This book compares and contrasts the characters and Mother Nature depicted by the poets and dramatists in the treatment of love in Sanskrit and Tamil literature.
While both these literatures accept the hero and the heroine as the main characters in the drama of love, others like the harlot who contributes to the "love triangle" the friends of the hero and the heroine as well as their relatives, dependants and a number of other people have their own role in providing the cultural and social restrictions or encouragement that develops the emotion fully. The influence of landscape and the seasons on lovers and the use of imagery and alamkara to convey emotion in a manner culturally acceptable are also examined.
Looking at Sanskrit and Tamil literature composed between 200 B. C. and 500 A. D. this book identifies areas of inherent similarities and mutual influence between two of the oldest literatures two of the oldest literatures of India.
Associate Professor Dr. (Mrs.) Devapoopathy Nadarajah has been on the academic staff of the Department of Indian Studies, University of Malaya since 1966 after a short stint as a school teacher. A Malaysian, she is fluent in Tamil, English and Bahasa Malaysia. She lectures courses related to Indian culture and tradition, Tamil literature and Sanskrit language and literature.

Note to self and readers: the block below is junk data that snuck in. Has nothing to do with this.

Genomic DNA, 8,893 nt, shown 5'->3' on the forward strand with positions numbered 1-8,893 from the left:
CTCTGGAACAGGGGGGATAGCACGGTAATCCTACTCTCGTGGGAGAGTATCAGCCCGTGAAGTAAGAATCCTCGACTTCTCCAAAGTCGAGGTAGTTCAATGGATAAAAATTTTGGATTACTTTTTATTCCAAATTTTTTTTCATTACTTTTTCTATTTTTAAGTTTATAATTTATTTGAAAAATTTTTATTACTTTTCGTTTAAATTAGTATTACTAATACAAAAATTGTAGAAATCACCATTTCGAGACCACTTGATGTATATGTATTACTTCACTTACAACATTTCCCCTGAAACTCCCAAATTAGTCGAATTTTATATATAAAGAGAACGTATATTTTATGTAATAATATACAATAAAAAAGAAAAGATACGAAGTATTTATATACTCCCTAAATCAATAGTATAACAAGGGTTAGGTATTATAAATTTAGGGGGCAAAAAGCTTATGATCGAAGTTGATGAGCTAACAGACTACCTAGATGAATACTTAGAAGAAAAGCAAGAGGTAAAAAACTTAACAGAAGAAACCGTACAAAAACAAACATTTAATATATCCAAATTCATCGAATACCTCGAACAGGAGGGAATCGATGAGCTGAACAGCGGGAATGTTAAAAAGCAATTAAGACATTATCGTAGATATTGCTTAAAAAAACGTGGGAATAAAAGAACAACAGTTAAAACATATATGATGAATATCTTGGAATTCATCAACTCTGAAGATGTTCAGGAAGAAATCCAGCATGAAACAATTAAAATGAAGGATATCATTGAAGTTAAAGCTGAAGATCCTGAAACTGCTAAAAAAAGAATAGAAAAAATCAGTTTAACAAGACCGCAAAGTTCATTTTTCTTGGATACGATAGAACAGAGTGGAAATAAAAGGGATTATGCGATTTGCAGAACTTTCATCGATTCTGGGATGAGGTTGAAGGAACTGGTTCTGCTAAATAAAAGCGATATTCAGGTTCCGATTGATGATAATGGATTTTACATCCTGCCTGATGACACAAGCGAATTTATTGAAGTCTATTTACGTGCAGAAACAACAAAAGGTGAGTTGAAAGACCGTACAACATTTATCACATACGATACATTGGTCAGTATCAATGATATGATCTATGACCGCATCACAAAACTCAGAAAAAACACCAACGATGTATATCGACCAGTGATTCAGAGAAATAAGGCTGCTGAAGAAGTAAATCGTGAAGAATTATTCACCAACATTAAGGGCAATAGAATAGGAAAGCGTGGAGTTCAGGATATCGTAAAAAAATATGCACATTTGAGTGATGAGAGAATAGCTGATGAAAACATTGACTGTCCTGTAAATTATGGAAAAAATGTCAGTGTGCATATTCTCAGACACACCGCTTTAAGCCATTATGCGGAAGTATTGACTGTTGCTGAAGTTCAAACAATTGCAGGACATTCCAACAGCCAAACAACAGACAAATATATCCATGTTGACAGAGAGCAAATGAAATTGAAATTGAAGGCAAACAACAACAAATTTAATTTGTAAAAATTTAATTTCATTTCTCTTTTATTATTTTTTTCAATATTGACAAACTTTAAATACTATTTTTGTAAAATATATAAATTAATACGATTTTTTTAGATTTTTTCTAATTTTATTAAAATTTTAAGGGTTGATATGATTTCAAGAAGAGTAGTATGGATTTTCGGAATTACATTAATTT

Her knowledge of Tamil and Sanskrit has been the source of many research articles in comparative Indian literature like "Some Tamil Literary Conventions Found in Kalidasa's Meghadutam", "Kaman in Classical Tamil Literature" and "Some Marutam Poems", to mention a few.
Actively involved in some of the leading Shaivite institutions in her country, she has been awarded the title of "Saiva Siddhanta Kalanithi" by the Guru Manasannidhana of Dharmapuram, Tamil Nadu.
Children’s Books (1707)
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